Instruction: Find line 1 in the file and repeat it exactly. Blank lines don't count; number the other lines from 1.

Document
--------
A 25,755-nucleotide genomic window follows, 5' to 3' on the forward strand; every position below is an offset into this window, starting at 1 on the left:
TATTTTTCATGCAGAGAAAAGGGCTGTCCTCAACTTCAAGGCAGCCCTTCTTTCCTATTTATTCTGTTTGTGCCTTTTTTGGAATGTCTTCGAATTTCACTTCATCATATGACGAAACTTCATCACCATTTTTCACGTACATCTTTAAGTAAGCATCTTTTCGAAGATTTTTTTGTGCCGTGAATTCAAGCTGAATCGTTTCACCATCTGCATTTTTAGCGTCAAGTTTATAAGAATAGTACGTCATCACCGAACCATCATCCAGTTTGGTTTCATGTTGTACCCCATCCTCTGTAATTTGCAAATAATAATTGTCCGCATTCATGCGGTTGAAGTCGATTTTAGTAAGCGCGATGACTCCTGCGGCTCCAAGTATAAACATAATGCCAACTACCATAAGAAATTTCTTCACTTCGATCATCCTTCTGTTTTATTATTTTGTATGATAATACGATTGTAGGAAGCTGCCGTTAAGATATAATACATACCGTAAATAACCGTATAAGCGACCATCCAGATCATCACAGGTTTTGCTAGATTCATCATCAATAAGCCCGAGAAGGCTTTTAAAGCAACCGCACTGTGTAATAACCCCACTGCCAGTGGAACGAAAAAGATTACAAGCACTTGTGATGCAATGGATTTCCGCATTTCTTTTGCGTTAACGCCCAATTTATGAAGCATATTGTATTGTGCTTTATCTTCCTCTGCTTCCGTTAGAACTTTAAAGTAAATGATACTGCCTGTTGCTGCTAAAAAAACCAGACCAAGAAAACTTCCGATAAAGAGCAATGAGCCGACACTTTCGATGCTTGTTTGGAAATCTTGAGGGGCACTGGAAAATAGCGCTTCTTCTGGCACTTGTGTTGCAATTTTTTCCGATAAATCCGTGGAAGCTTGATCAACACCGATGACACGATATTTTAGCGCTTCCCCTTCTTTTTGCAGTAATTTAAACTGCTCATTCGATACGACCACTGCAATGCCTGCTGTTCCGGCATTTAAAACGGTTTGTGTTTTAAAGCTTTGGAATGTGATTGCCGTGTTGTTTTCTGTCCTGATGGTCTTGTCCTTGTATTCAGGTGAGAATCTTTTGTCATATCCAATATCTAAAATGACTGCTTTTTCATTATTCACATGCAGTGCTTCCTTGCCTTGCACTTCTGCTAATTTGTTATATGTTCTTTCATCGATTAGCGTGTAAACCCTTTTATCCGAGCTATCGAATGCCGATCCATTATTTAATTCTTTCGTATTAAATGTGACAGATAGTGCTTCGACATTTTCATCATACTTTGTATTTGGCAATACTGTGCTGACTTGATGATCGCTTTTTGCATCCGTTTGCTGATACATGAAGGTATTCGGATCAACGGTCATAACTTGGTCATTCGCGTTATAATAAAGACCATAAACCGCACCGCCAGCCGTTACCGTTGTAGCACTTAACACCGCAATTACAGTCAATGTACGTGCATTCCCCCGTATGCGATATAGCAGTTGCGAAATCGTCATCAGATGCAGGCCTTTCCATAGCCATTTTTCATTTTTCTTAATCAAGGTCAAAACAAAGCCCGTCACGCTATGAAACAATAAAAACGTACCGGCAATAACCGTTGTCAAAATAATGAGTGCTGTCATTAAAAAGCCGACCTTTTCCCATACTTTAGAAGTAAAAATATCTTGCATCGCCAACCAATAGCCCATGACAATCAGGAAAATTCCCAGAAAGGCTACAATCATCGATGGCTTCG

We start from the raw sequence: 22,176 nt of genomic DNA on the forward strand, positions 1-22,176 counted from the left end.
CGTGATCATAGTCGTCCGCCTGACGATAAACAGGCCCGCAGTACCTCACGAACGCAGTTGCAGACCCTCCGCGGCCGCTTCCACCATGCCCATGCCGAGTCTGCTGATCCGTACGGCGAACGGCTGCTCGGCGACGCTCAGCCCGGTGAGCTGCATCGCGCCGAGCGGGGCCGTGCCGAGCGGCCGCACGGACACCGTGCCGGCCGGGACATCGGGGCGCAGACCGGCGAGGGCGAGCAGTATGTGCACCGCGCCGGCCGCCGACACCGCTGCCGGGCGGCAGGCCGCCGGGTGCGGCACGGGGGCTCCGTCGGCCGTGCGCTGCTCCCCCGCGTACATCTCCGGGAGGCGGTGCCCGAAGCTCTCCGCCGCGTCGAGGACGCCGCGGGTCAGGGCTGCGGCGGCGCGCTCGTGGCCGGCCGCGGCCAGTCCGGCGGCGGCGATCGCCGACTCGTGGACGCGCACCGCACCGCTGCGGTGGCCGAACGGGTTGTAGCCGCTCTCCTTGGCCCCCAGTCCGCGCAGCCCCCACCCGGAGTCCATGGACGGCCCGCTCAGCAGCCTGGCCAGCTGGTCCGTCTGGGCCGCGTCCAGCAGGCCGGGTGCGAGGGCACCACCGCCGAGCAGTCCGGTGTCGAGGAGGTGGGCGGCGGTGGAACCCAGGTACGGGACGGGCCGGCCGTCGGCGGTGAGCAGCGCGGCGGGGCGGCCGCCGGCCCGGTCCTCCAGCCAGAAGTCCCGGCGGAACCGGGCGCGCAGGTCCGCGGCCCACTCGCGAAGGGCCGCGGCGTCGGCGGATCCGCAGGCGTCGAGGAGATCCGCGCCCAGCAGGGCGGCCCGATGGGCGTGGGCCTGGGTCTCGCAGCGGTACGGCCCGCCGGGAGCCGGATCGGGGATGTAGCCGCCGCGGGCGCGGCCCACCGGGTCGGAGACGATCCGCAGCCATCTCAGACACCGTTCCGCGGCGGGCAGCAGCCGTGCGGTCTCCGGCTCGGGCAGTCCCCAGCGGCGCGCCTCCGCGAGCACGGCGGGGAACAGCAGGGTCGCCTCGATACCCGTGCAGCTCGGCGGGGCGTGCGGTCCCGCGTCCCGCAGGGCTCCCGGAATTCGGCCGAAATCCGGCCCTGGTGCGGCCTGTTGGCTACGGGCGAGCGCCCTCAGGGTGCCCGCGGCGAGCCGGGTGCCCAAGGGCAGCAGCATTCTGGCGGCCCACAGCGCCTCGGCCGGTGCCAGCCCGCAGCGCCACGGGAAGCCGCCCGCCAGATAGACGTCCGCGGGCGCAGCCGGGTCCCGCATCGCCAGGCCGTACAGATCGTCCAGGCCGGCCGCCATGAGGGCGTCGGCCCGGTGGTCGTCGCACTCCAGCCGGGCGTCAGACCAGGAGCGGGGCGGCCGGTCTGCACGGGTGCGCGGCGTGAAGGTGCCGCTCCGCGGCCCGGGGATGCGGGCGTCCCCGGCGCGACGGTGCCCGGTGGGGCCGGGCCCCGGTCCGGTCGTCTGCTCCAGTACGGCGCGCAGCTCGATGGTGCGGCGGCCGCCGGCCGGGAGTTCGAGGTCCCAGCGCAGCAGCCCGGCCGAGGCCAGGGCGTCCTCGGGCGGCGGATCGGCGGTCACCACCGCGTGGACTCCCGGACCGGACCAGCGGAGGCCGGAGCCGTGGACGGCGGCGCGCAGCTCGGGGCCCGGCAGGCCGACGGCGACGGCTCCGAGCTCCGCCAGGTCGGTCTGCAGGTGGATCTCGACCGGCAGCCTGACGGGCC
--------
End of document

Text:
A 25,755-nucleotide genomic window follows, 5' to 3' on the forward strand; every position below is an offset into this window, starting at 1 on the left: